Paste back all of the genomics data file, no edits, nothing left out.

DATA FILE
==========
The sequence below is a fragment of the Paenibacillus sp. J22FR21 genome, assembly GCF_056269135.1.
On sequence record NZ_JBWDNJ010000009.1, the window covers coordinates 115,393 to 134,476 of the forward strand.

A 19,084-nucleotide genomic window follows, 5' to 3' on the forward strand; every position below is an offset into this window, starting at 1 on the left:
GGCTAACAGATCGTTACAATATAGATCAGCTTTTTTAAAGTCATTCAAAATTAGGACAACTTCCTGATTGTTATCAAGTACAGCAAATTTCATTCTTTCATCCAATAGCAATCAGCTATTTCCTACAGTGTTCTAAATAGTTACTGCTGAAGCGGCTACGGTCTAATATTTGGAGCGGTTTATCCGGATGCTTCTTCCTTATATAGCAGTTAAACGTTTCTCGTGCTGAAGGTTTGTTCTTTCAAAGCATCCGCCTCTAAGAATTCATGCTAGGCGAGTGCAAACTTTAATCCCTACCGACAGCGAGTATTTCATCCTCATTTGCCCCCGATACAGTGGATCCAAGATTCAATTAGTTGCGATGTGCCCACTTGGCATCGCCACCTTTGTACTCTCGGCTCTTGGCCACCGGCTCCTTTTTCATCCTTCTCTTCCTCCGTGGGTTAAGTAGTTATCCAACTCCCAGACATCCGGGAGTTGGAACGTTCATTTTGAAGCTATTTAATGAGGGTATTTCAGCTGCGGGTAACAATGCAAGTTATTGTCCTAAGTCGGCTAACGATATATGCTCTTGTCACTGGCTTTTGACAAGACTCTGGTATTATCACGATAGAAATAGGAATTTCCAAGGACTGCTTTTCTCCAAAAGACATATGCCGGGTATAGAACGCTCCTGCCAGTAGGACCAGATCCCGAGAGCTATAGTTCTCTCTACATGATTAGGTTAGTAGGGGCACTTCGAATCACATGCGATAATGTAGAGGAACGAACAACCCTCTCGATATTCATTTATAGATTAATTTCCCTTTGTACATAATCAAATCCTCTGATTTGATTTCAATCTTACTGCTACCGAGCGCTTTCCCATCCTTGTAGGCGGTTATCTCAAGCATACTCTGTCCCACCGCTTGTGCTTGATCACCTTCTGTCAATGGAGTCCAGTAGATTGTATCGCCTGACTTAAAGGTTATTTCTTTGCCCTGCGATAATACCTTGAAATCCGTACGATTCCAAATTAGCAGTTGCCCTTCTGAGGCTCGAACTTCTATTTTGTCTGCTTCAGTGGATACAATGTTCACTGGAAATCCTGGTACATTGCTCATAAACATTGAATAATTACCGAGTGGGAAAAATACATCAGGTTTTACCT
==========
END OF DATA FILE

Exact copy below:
The sequence below is a fragment of the Paenibacillus sp. J22FR21 genome, assembly GCF_056269135.1.
On sequence record NZ_JBWDNJ010000009.1, the window covers coordinates 115,393 to 134,476 of the forward strand.

A 19,084-nucleotide genomic window follows, 5' to 3' on the forward strand; every position below is an offset into this window, starting at 1 on the left:
GGCTAACAGATCGTTACAATATAGATCAGCTTTTTTAAAGTCATTCAAAATTAGGACAACTTCCTGATTGTTATCAAGTACAGCAAATTTCATTCTTTCATCCAATAGCAATCAGCTATTTCCTACAGTGTTCTAAATAGTTACTGCTGAAGCGGCTACGGTCTAATATTTGGAGCGGTTTATCCGGATGCTTCTTCCTTATATAGCAGTTAAACGTTTCTCGTGCTGAAGGTTTGTTCTTTCAAAGCATCCGCCTCTAAGAATTCATGCTAGGCGAGTGCAAACTTTAATCCCTACCGACAGCGAGTATTTCATCCTCATTTGCCCCCGATACAGTGGATCCAAGATTCAATTAGTTGCGATGTGCCCACTTGGCATCGCCACCTTTGTACTCTCGGCTCTTGGCCACCGGCTCCTTTTTCATCCTTCTCTTCCTCCGTGGGTTAAGTAGTTATCCAACTCCCAGACATCCGGGAGTTGGAACGTTCATTTTGAAGCTATTTAATGAGGGTATTTCAGCTGCGGGTAACAATGCAAGTTATTGTCCTAAGTCGGCTAACGATATATGCTCTTGTCACTGGCTTTTGACAAGACTCTGGTATTATCACGATAGAAATAGGAATTTCCAAGGACTGCTTTTCTCCAAAAGACATATGCCGGGTATAGAACGCTCCTGCCAGTAGGACCAGATCCCGAGAGCTATAGTTCTCTCTACATGATTAGGTTAGTAGGGGCACTTCGAATCACATGCGATAATGTAGAGGAACGAACAACCCTCTCGATATTCATTTATAGATTAATTTCCCTTTGTACATAATCAAATCCTCTGATTTGATTTCAATCTTACTGCTACCGAGCGCTTTCCCATCCTTGTAGGCGGTTATCTCAAGCATACTCTGTCCCACCGCTTGTGCTTGATCACCTTCTGTCAATGGAGTCCAGTAGATTGTATCGCCTGACTTAAAGGTTATTTCTTTGCCCTGCGATAATACCTTGAAATCCGTACGATTCCAAATTAGCAGTTGCCCTTCTGAGGCTCGAACTTCTATTTTGTCTGCTTCAGTGGATACAATGTTCACTGGAAATCCTGGTACATTGCTCATAAACATTGAATAATTACCGAGTGGGAAAAATACATCAGGTTTTACCT